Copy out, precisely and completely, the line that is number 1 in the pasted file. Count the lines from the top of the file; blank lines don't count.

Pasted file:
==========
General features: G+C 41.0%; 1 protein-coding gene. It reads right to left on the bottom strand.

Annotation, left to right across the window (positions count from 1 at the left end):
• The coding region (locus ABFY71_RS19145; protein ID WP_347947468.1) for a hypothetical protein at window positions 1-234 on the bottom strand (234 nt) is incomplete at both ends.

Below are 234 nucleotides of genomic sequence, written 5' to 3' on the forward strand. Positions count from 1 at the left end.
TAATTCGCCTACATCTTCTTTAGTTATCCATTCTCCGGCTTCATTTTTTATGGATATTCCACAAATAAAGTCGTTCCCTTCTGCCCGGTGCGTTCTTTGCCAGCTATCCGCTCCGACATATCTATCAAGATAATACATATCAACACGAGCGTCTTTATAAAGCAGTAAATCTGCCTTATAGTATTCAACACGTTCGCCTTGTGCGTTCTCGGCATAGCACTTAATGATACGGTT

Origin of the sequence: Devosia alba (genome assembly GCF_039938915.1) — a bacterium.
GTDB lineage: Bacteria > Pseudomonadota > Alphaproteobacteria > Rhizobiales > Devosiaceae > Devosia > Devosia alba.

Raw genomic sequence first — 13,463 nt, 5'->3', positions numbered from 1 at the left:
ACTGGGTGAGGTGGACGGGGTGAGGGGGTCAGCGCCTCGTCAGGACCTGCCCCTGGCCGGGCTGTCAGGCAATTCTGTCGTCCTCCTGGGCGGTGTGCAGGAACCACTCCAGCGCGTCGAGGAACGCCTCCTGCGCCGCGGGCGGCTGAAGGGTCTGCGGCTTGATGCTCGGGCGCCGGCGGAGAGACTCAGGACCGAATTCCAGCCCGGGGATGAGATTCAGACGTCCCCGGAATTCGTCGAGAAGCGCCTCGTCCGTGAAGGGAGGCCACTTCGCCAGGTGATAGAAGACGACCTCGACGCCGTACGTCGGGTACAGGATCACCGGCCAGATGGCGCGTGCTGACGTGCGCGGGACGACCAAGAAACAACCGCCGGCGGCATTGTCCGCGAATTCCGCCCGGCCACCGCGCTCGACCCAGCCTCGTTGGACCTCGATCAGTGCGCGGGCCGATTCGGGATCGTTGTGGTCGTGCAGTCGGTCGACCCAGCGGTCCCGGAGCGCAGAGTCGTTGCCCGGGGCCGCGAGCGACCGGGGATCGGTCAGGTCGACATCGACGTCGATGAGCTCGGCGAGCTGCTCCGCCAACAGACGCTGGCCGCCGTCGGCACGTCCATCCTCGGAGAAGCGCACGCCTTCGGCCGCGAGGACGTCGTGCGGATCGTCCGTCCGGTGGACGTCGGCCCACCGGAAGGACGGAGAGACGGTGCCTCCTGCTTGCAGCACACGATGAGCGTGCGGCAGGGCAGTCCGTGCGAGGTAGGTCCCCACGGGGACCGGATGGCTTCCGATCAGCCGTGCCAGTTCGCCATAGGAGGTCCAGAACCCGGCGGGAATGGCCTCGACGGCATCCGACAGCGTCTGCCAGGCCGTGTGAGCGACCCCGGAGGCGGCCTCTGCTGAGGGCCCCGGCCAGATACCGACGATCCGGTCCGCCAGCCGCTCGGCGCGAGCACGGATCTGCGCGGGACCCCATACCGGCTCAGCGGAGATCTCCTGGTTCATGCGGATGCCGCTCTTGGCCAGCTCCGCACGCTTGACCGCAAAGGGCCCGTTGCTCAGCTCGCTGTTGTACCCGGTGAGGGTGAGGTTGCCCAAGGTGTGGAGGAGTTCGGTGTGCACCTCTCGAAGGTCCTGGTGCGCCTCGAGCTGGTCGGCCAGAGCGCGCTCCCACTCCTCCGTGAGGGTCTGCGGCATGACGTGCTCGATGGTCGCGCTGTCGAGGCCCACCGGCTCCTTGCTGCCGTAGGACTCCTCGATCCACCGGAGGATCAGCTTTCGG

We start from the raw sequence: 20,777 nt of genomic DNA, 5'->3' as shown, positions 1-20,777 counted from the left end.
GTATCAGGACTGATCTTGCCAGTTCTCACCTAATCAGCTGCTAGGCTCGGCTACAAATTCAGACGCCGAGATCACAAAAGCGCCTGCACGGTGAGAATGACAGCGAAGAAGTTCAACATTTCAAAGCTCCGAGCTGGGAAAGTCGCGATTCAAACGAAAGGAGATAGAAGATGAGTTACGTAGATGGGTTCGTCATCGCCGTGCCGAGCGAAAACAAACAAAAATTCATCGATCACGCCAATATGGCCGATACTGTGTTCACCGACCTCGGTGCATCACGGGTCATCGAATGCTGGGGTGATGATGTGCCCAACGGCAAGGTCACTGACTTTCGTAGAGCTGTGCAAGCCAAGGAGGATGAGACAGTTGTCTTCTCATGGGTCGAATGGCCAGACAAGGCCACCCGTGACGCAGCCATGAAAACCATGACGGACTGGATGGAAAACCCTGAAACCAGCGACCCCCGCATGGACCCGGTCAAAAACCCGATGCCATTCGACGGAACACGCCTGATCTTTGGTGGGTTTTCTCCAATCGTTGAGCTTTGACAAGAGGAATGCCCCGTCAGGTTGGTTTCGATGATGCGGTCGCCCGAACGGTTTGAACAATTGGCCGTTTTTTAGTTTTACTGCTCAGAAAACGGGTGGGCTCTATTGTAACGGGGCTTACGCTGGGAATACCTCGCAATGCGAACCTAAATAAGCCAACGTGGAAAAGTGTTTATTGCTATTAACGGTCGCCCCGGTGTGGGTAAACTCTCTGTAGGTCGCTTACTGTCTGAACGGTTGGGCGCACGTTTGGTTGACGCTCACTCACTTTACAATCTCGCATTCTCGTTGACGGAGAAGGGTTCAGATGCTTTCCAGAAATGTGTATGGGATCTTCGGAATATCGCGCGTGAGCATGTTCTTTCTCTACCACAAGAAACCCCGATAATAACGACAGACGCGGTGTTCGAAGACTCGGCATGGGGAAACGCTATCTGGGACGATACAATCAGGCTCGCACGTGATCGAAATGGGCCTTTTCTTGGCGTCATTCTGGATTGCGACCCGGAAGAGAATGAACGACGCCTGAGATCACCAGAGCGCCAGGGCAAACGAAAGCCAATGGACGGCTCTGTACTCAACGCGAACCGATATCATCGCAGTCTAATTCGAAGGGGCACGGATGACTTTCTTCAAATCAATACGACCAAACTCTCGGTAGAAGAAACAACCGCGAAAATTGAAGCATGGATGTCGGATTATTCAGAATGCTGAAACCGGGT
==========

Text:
General features: G+C 41.0%; 1 protein-coding gene. It reads right to left on the bottom strand.